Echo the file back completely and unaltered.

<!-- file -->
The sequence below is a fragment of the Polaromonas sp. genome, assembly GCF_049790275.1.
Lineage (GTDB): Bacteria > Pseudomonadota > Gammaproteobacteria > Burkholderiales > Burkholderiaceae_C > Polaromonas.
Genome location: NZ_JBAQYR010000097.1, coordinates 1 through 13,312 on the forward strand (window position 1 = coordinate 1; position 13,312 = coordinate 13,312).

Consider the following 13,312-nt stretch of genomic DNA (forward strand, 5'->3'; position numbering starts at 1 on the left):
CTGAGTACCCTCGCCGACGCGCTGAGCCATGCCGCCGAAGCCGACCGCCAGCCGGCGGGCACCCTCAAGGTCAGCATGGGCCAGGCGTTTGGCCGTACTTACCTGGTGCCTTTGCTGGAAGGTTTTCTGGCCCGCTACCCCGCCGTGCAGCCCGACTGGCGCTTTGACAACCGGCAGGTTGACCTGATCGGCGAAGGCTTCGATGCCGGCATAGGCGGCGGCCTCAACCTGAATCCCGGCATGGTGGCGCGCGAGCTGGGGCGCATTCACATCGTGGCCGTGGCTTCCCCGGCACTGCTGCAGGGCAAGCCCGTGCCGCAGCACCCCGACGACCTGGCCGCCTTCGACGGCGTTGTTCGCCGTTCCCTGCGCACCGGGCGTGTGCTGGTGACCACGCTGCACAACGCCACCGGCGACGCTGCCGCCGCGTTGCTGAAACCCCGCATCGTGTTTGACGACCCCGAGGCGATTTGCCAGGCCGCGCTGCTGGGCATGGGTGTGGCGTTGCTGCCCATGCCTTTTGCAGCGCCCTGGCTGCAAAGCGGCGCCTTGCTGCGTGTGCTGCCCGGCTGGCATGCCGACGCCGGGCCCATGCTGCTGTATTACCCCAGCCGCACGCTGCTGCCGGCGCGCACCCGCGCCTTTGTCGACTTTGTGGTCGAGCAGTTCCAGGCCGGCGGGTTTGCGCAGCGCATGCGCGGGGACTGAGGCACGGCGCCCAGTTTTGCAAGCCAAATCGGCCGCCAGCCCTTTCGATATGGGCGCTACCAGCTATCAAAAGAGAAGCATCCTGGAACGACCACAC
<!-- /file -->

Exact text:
The sequence below is a fragment of the Polaromonas sp. genome, assembly GCF_049790275.1.
Lineage (GTDB): Bacteria > Pseudomonadota > Gammaproteobacteria > Burkholderiales > Burkholderiaceae_C > Polaromonas.
Genome location: NZ_JBAQYR010000097.1, coordinates 1 through 13,312 on the forward strand (window position 1 = coordinate 1; position 13,312 = coordinate 13,312).

Consider the following 13,312-nt stretch of genomic DNA (forward strand, 5'->3'; position numbering starts at 1 on the left):
CTGAGTACCCTCGCCGACGCGCTGAGCCATGCCGCCGAAGCCGACCGCCAGCCGGCGGGCACCCTCAAGGTCAGCATGGGCCAGGCGTTTGGCCGTACTTACCTGGTGCCTTTGCTGGAAGGTTTTCTGGCCCGCTACCCCGCCGTGCAGCCCGACTGGCGCTTTGACAACCGGCAGGTTGACCTGATCGGCGAAGGCTTCGATGCCGGCATAGGCGGCGGCCTCAACCTGAATCCCGGCATGGTGGCGCGCGAGCTGGGGCGCATTCACATCGTGGCCGTGGCTTCCCCGGCACTGCTGCAGGGCAAGCCCGTGCCGCAGCACCCCGACGACCTGGCCGCCTTCGACGGCGTTGTTCGCCGTTCCCTGCGCACCGGGCGTGTGCTGGTGACCACGCTGCACAACGCCACCGGCGACGCTGCCGCCGCGTTGCTGAAACCCCGCATCGTGTTTGACGACCCCGAGGCGATTTGCCAGGCCGCGCTGCTGGGCATGGGTGTGGCGTTGCTGCCCATGCCTTTTGCAGCGCCCTGGCTGCAAAGCGGCGCCTTGCTGCGTGTGCTGCCCGGCTGGCATGCCGACGCCGGGCCCATGCTGCTGTATTACCCCAGCCGCACGCTGCTGCCGGCGCGCACCCGCGCCTTTGTCGACTTTGTGGTCGAGCAGTTCCAGGCCGGCGGGTTTGCGCAGCGCATGCGCGGGGACTGAGGCACGGCGCCCAGTTTTGCAAGCCAAATCGGCCGCCAGCCCTTTCGATATGGGCGCTACCAGCTATCAAAAGAGAAGCATCCTGGAACGACCACAC